|From:||Sai Emrys <saizai@...>|
|Date:||Monday, January 31, 2005, 7:16|
I realize that this is probably preaching to the choir, but hold with
me a moment.
The main (only?) argument I've heard against conlanging by "real"
linguists is that it is a waste of time, and that instead, we ought to
be doing field work, saving all the languages that are currently
dying. (Viz. Boudewjin Rempt's Apologia pro Imaginatione?)
I also know that lots of y'all are, in fact, "real linguists" -
working in academia or not.
So: why not propose a serious study of "constructive linguistics" (as
opposed to, e.g. "descriptive linguistics" of the language-savers, and
"prescriptive linguistics" of the grammarians)? Bring the field from a
"secret vice" about which people being "outed" (heh - I guess all the
G B LH Ls are closeted...) to something proud and openly academic, as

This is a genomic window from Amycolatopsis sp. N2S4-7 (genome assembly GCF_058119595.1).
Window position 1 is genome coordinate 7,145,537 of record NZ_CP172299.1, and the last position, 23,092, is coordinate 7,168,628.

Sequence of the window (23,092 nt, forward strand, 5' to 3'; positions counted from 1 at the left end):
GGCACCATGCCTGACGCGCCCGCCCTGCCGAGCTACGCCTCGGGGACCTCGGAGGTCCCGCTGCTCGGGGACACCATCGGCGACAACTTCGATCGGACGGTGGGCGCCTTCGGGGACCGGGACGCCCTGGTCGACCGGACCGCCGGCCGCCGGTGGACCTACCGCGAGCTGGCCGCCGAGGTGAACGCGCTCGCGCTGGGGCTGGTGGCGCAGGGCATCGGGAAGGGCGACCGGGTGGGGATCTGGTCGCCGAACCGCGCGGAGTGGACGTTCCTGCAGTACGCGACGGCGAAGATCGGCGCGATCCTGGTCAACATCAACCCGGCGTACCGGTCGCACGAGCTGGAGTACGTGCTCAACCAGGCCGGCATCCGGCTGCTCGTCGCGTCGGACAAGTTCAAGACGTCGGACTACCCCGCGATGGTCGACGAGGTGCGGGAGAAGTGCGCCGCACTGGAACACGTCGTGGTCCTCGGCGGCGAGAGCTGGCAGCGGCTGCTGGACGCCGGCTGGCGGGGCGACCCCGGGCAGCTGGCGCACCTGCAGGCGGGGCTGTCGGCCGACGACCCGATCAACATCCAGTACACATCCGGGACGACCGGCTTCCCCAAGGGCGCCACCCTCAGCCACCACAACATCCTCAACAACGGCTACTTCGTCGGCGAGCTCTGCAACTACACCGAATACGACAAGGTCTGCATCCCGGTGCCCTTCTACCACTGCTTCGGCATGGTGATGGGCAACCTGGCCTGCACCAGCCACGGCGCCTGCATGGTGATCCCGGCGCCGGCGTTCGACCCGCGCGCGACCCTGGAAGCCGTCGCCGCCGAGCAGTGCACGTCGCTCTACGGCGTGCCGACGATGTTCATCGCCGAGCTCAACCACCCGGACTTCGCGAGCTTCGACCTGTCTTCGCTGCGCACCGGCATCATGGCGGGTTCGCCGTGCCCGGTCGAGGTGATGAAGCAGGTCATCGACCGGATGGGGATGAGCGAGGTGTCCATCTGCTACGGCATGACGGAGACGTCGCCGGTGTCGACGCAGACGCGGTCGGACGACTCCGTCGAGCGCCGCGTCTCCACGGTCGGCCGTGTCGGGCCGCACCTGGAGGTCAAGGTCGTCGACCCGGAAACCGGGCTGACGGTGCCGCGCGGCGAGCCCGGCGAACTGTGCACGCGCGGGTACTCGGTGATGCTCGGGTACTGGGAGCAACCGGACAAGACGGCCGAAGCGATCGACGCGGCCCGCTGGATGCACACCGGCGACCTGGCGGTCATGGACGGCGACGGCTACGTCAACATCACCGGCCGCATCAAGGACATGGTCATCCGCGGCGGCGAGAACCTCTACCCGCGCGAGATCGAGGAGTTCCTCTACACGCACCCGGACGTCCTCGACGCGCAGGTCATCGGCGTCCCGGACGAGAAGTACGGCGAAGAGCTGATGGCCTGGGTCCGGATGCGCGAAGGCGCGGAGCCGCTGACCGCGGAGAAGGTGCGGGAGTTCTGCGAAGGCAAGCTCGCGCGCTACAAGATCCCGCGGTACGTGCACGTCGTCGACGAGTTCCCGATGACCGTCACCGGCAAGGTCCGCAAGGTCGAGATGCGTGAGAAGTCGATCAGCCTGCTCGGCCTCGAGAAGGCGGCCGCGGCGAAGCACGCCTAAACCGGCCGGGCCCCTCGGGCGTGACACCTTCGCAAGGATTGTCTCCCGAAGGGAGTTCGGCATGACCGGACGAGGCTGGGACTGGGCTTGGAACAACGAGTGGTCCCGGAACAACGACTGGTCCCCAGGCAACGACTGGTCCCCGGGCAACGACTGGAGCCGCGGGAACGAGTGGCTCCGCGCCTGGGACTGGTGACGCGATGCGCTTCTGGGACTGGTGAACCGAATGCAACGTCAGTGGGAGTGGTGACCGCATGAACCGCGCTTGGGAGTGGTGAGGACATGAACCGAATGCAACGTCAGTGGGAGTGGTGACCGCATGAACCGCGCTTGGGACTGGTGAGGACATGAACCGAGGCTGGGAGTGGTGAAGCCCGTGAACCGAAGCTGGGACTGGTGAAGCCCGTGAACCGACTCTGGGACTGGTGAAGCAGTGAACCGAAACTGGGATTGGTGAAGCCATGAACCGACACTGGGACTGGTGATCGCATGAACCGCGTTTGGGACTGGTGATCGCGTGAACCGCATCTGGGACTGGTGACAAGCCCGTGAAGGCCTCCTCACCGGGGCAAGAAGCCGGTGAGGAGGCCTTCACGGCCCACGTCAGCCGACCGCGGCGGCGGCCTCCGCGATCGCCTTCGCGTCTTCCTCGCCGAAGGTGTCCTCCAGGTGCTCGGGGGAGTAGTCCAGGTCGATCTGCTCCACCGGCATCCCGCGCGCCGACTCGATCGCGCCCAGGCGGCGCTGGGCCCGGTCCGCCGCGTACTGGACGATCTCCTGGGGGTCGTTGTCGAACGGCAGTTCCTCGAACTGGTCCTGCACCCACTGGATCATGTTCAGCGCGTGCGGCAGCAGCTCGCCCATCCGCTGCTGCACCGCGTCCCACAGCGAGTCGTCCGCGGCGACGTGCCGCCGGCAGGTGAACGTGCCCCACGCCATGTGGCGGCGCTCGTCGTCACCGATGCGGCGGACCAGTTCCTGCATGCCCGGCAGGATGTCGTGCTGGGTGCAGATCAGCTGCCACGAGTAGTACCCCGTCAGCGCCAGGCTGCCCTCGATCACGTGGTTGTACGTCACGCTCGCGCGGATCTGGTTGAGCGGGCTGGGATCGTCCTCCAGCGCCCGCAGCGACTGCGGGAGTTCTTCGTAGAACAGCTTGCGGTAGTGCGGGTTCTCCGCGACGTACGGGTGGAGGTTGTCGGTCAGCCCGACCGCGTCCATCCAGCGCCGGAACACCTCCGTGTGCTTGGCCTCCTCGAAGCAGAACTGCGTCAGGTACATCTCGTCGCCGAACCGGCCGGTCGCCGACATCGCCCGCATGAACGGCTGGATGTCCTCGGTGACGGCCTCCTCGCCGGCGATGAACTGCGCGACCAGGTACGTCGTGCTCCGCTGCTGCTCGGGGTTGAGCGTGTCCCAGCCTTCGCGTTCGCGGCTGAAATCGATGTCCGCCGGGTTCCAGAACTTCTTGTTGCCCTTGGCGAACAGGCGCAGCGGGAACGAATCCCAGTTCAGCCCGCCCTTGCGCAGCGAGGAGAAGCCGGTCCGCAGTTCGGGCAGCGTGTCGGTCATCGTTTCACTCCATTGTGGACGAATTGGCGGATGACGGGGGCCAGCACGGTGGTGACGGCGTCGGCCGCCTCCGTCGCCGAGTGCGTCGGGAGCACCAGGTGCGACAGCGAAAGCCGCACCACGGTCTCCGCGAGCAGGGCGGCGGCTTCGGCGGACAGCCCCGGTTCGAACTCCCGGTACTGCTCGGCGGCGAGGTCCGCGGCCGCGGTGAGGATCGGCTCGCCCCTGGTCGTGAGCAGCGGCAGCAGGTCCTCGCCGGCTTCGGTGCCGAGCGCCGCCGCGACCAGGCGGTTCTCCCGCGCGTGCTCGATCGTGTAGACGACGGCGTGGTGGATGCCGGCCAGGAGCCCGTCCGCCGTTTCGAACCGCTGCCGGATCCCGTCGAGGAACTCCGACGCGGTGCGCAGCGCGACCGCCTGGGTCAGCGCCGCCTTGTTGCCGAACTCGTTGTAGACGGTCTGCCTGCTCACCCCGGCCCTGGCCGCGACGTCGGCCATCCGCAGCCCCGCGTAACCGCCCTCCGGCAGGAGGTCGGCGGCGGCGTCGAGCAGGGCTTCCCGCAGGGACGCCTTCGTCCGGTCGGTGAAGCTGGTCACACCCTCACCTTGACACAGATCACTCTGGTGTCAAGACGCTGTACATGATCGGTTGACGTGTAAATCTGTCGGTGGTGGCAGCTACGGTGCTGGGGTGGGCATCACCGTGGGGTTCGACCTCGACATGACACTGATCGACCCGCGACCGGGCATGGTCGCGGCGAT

much as any other field of art, craft, and philosophy.
(Then again, I guess I'm about as "out" about it as someone can get
without also being famous...)
BTW, this solves the same problem - i.e., the decreasing number of
languages in the world today - albeit from the opposite direction. In
many cases, those same languages only have a few speakers anyway, so
the only argument remaining for why they are "better" or otherwise
more worthy of saving & promulgation than a constructed one is...
well, historical. I suppose that is simply axiomatic - that old things
are worth more effort to save than new ones. (I disagree, but I just
figure it's not worth arguing about.)
This field could, e.g., encompass purposeful creation of dialects, the
spreading thereof, creating new language families, etc. If anything,
it would be useful to simply teach people linguistics - "applied"
linguistics, as it were.
This isn't a fully-fleshed-out idea, of course. But - comment from you
Official Linguist Types?